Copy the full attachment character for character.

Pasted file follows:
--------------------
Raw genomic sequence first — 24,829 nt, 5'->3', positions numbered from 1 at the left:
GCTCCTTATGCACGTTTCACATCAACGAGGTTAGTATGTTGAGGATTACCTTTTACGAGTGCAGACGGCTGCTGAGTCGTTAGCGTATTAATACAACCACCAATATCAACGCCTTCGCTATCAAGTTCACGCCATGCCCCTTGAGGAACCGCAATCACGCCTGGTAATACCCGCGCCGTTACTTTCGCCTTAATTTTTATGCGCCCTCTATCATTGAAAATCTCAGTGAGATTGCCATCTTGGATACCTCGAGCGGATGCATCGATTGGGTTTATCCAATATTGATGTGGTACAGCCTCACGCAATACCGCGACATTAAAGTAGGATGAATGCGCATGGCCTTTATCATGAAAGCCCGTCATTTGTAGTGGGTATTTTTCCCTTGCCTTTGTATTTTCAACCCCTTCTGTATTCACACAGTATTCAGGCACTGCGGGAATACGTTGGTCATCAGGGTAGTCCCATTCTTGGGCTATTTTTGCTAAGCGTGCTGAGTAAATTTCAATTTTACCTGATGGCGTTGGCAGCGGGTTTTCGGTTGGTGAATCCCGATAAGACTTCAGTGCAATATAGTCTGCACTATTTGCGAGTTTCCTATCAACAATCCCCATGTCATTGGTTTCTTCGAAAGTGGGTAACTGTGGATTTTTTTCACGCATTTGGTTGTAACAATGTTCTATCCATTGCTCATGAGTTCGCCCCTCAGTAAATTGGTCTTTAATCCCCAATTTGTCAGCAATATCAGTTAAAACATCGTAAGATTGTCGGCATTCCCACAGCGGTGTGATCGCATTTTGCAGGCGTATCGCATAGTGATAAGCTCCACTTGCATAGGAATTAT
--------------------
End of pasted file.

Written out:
Raw genomic sequence first — 24,829 nt, 5'->3', positions numbered from 1 at the left:
GCTCCTTATGCACGTTTCACATCAACGAGGTTAGTATGTTGAGGATTACCTTTTACGAGTGCAGACGGCTGCTGAGTCGTTAGCGTATTAATACAACCACCAATATCAACGCCTTCGCTATCAAGTTCACGCCATGCCCCTTGAGGAACCGCAATCACGCCTGGTAATACCCGCGCCGTTACTTTCGCCTTAATTTTTATGCGCCCTCTATCATTGAAAATCTCAGTGAGATTGCCATCTTGGATACCTCGAGCGGATGCATCGATTGGGTTTATCCAATATTGATGTGGTACAGCCTCACGCAATACCGCGACATTAAAGTAGGATGAATGCGCATGGCCTTTATCATGAAAGCCCGTCATTTGTAGTGGGTATTTTTCCCTTGCCTTTGTATTTTCAACCCCTTCTGTATTCACACAGTATTCAGGCACTGCGGGAATACGTTGGTCATCAGGGTAGTCCCATTCTTGGGCTATTTTTGCTAAGCGTGCTGAGTAAATTTCAATTTTACCTGATGGCGTTGGCAGCGGGTTTTCGGTTGGTGAATCCCGATAAGACTTCAGTGCAATATAGTCTGCACTATTTGCGAGTTTCCTATCAACAATCCCCATGTCATTGGTTTCTTCGAAAGTGGGTAACTGTGGATTTTTTTCACGCATTTGGTTGTAACAATGTTCTATCCATTGCTCATGAGTTCGCCCCTCAGTAAATTGGTCTTTAATCCCCAATTTGTCAGCAATATCAGTTAAAACATCGTAAGATTGTCGGCATTCCCACAGCGGTGTGATCGCATTTTGCAGGCGTATCGCATAGTGATAAGCTCCACTTGCATAGGAATTAT